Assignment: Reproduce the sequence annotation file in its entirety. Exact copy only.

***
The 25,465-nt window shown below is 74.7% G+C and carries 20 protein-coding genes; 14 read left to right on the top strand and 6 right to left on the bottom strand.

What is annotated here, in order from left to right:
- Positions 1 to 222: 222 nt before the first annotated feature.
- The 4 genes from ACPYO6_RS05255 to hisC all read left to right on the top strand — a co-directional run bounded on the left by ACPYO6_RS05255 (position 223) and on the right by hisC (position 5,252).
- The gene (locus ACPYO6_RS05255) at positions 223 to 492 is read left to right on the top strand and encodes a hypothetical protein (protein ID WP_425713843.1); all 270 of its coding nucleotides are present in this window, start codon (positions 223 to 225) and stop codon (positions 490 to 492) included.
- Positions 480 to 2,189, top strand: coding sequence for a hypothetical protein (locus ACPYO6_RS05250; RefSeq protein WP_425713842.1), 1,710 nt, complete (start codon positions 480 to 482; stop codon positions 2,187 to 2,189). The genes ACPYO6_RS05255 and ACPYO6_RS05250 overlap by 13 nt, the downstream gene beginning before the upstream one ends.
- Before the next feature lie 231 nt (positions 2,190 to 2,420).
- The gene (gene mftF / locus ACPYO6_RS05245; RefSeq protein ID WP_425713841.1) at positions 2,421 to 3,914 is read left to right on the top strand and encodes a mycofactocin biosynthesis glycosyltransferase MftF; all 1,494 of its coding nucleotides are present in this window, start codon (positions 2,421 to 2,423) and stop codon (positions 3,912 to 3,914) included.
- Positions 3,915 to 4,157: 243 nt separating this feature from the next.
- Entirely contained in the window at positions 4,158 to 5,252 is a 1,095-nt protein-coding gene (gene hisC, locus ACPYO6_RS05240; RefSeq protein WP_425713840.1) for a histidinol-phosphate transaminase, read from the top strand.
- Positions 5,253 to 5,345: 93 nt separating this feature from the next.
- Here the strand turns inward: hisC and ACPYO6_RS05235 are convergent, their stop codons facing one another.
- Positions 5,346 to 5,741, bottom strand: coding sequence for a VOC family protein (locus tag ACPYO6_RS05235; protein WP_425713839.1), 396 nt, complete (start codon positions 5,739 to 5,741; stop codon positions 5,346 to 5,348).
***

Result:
The 25,465-nt window shown below is 74.7% G+C and carries 20 protein-coding genes; 14 read left to right on the top strand and 6 right to left on the bottom strand.

What is annotated here, in order from left to right:
- Positions 1 to 222: 222 nt before the first annotated feature.
- The 4 genes from ACPYO6_RS05255 to hisC all read left to right on the top strand — a co-directional run bounded on the left by ACPYO6_RS05255 (position 223) and on the right by hisC (position 5,252).
- The gene (locus ACPYO6_RS05255) at positions 223 to 492 is read left to right on the top strand and encodes a hypothetical protein (protein ID WP_425713843.1); all 270 of its coding nucleotides are present in this window, start codon (positions 223 to 225) and stop codon (positions 490 to 492) included.
- Positions 480 to 2,189, top strand: coding sequence for a hypothetical protein (locus ACPYO6_RS05250; RefSeq protein WP_425713842.1), 1,710 nt, complete (start codon positions 480 to 482; stop codon positions 2,187 to 2,189). The genes ACPYO6_RS05255 and ACPYO6_RS05250 overlap by 13 nt, the downstream gene beginning before the upstream one ends.
- Before the next feature lie 231 nt (positions 2,190 to 2,420).
- The gene (gene mftF / locus ACPYO6_RS05245; RefSeq protein ID WP_425713841.1) at positions 2,421 to 3,914 is read left to right on the top strand and encodes a mycofactocin biosynthesis glycosyltransferase MftF; all 1,494 of its coding nucleotides are present in this window, start codon (positions 2,421 to 2,423) and stop codon (positions 3,912 to 3,914) included.
- Positions 3,915 to 4,157: 243 nt separating this feature from the next.
- Entirely contained in the window at positions 4,158 to 5,252 is a 1,095-nt protein-coding gene (gene hisC, locus ACPYO6_RS05240; RefSeq protein WP_425713840.1) for a histidinol-phosphate transaminase, read from the top strand.
- Positions 5,253 to 5,345: 93 nt separating this feature from the next.
- Here the strand turns inward: hisC and ACPYO6_RS05235 are convergent, their stop codons facing one another.
- Positions 5,346 to 5,741, bottom strand: coding sequence for a VOC family protein (locus tag ACPYO6_RS05235; protein WP_425713839.1), 396 nt, complete (start codon positions 5,739 to 5,741; stop codon positions 5,346 to 5,348).